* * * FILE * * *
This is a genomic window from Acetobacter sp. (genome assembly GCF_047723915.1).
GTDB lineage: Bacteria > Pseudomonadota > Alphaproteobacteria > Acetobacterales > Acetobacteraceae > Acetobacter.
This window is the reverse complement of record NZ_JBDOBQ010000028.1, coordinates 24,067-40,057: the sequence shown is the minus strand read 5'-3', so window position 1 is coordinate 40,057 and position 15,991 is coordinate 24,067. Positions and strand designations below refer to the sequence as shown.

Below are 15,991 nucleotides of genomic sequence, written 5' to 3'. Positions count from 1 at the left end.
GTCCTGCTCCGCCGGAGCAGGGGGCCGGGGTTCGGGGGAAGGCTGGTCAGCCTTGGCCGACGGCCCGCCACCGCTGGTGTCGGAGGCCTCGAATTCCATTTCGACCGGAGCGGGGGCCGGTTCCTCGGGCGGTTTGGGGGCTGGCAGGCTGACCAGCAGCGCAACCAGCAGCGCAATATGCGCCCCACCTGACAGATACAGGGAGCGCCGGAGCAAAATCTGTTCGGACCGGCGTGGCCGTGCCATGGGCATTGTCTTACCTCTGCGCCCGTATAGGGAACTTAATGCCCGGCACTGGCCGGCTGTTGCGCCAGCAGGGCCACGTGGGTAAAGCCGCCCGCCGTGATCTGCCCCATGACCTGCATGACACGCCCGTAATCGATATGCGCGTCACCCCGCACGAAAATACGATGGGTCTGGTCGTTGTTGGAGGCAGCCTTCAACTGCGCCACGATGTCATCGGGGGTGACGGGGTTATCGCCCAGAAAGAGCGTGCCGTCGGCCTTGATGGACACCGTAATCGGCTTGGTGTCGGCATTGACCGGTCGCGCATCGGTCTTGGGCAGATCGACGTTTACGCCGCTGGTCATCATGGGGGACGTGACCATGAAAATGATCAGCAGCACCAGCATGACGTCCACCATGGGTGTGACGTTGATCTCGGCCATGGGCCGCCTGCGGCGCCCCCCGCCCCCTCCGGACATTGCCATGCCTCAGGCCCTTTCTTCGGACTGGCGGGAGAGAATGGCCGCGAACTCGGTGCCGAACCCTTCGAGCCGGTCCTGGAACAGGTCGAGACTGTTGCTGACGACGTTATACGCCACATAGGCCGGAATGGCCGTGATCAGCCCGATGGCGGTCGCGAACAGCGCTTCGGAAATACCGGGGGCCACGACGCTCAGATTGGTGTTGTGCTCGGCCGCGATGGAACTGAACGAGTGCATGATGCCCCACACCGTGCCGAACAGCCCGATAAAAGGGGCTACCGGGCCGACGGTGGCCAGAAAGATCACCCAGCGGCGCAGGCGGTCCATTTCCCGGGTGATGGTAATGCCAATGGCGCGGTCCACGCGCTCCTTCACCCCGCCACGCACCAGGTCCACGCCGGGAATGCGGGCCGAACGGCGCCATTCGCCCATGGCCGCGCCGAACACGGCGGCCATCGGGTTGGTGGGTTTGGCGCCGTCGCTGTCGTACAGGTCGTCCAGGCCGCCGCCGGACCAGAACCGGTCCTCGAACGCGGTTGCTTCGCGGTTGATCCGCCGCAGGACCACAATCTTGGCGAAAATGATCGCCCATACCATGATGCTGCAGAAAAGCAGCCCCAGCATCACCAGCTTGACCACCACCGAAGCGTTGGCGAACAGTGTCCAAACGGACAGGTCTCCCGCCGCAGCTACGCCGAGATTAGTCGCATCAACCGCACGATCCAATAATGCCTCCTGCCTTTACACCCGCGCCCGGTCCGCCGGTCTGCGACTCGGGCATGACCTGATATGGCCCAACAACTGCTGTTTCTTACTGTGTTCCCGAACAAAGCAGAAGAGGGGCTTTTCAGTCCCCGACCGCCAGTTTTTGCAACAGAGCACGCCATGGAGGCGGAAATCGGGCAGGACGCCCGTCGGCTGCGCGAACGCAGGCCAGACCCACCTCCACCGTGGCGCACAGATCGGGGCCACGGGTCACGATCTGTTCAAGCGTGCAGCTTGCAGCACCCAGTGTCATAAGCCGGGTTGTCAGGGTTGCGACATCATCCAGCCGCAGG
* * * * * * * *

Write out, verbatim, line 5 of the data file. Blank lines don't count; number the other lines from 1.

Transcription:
GTCCTGCTCCGCCGGAGCAGGGGGCCGGGGTTCGGGGGAAGGCTGGTCAGCCTTGGCCGACGGCCCGCCACCGCTGGTGTCGGAGGCCTCGAATTCCATTTCGACCGGAGCGGGGGCCGGTTCCTCGGGCGGTTTGGGGGCTGGCAGGCTGACCAGCAGCGCAACCAGCAGCGCAATATGCGCCCCACCTGACAGATACAGGGAGCGCCGGAGCAAAATCTGTTCGGACCGGCGTGGCCGTGCCATGGGCATTGTCTTACCTCTGCGCCCGTATAGGGAACTTAATGCCCGGCACTGGCCGGCTGTTGCGCCAGCAGGGCCACGTGGGTAAAGCCGCCCGCCGTGATCTGCCCCATGACCTGCATGACACGCCCGTAATCGATATGCGCGTCACCCCGCACGAAAATACGATGGGTCTGGTCGTTGTTGGAGGCAGCCTTCAACTGCGCCACGATGTCATCGGGGGTGACGGGGTTATCGCCCAGAAAGAGCGTGCCGTCGGCCTTGATGGACACCGTAATCGGCTTGGTGTCGGCATTGACCGGTCGCGCATCGGTCTTGGGCAGATCGACGTTTACGCCGCTGGTCATCATGGGGGACGTGACCATGAAAATGATCAGCAGCACCAGCATGACGTCCACCATGGGTGTGACGTTGATCTCGGCCATGGGCCGCCTGCGGCGCCCCCCGCCCCCTCCGGACATTGCCATGCCTCAGGCCCTTTCTTCGGACTGGCGGGAGAGAATGGCCGCGAACTCGGTGCCGAACCCTTCGAGCCGGTCCTGGAACAGGTCGAGACTGTTGCTGACGACGTTATACGCCACATAGGCCGGAATGGCCGTGATCAGCCCGATGGCGGTCGCGAACAGCGCTTCGGAAATACCGGGGGCCACGACGCTCAGATTGGTGTTGTGCTCGGCCGCGATGGAACTGAACGAGTGCATGATGCCCCACACCGTGCCGAACAGCCCGATAAAAGGGGCTACCGGGCCGACGGTGGCCAGAAAGATCACCCAGCGGCGCAGGCGGTCCATTTCCCGGGTGATGGTAATGCCAATGGCGCGGTCCACGCGCTCCTTCACCCCGCCACGCACCAGGTCCACGCCGGGAATGCGGGCCGAACGGCGCCATTCGCCCATGGCCGCGCCGAACACGGCGGCCATCGGGTTGGTGGGTTTGGCGCCGTCGCTGTCGTACAGGTCGTCCAGGCCGCCGCCGGACCAGAACCGGTCCTCGAACGCGGTTGCTTCGCGGTTGATCCGCCGCAGGACCACAATCTTGGCGAAAATGATCGCCCATACCATGATGCTGCAGAAAAGCAGCCCCAGCATCACCAGCTTGACCACCACCGAAGCGTTGGCGAACAGTGTCCAAACGGACAGGTCTCCCGCCGCAGCTACGCCGAGATTAGTCGCATCAACCGCACGATCCAATAATGCCTCCTGCCTTTACACCCGCGCCCGGTCCGCCGGTCTGCGACTCGGGCATGACCTGATATGGCCCAACAACTGCTGTTTCTTACTGTGTTCCCGAACAAAGCAGAAGAGGGGCTTTTCAGTCCCCGACCGCCAGTTTTTGCAACAGAGCACGCCATGGAGGCGGAAATCGGGCAGGACGCCCGTCGGCTGCGCGAACGCAGGCCAGACCCACCTCCACCGTGGCGCACAGATCGGGGCCACGGGTCACGATCTGTTCAAGCGTGCAGCTTGCAGCACCCAGTGTCATAAGCCGGGTTGTCAGGGTTGCGACATCATCCAGCCGCAGG